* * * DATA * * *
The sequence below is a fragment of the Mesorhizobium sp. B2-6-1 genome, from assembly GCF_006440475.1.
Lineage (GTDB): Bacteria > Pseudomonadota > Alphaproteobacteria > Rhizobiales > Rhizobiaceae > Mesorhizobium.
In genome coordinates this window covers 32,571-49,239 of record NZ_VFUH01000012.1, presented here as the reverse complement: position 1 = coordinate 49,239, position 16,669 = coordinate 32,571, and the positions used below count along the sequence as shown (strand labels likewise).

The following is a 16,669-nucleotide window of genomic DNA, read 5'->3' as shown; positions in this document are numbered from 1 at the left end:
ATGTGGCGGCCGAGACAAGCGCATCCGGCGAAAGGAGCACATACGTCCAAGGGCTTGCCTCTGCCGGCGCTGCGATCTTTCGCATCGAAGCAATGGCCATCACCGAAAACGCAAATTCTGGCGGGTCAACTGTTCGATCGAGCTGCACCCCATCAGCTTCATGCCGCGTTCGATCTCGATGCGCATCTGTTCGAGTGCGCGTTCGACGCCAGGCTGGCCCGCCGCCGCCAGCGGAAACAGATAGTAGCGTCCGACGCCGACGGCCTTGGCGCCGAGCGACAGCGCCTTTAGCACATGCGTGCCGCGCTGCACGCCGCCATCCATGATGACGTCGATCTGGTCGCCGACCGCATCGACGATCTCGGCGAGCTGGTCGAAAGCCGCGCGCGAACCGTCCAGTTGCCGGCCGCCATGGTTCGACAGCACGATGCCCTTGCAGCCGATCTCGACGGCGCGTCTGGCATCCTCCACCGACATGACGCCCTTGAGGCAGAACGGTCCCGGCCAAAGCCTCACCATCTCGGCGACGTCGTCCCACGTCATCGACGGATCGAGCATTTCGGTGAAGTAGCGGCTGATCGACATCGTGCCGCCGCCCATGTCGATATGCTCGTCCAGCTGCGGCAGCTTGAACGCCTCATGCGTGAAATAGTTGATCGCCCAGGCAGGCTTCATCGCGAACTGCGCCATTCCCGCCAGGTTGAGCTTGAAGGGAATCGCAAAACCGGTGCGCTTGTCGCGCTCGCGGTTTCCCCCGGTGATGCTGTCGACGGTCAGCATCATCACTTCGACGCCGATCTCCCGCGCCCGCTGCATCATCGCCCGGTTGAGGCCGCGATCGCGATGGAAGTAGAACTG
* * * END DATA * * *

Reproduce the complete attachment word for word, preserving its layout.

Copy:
The sequence below is a fragment of the Mesorhizobium sp. B2-6-1 genome, from assembly GCF_006440475.1.
Lineage (GTDB): Bacteria > Pseudomonadota > Alphaproteobacteria > Rhizobiales > Rhizobiaceae > Mesorhizobium.
In genome coordinates this window covers 32,571-49,239 of record NZ_VFUH01000012.1, presented here as the reverse complement: position 1 = coordinate 49,239, position 16,669 = coordinate 32,571, and the positions used below count along the sequence as shown (strand labels likewise).

The following is a 16,669-nucleotide window of genomic DNA, read 5'->3' as shown; positions in this document are numbered from 1 at the left end:
ATGTGGCGGCCGAGACAAGCGCATCCGGCGAAAGGAGCACATACGTCCAAGGGCTTGCCTCTGCCGGCGCTGCGATCTTTCGCATCGAAGCAATGGCCATCACCGAAAACGCAAATTCTGGCGGGTCAACTGTTCGATCGAGCTGCACCCCATCAGCTTCATGCCGCGTTCGATCTCGATGCGCATCTGTTCGAGTGCGCGTTCGACGCCAGGCTGGCCCGCCGCCGCCAGCGGAAACAGATAGTAGCGTCCGACGCCGACGGCCTTGGCGCCGAGCGACAGCGCCTTTAGCACATGCGTGCCGCGCTGCACGCCGCCATCCATGATGACGTCGATCTGGTCGCCGACCGCATCGACGATCTCGGCGAGCTGGTCGAAAGCCGCGCGCGAACCGTCCAGTTGCCGGCCGCCATGGTTCGACAGCACGATGCCCTTGCAGCCGATCTCGACGGCGCGTCTGGCATCCTCCACCGACATGACGCCCTTGAGGCAGAACGGTCCCGGCCAAAGCCTCACCATCTCGGCGACGTCGTCCCACGTCATCGACGGATCGAGCATTTCGGTGAAGTAGCGGCTGATCGACATCGTGCCGCCGCCCATGTCGATATGCTCGTCCAGCTGCGGCAGCTTGAACGCCTCATGCGTGAAATAGTTGATCGCCCAGGCAGGCTTCATCGCGAACTGCGCCATTCCCGCCAGGTTGAGCTTGAAGGGAATCGCAAAACCGGTGCGCTTGTCGCGCTCGCGGTTTCCCCCGGTGATGCTGTCGACGGTCAGCATCATCACTTCGACGCCGATCTCCCGCGCCCGCTGCATCATCGCCCGGTTGAGGCCGCGATCGCGATGGAAGTAGAACTG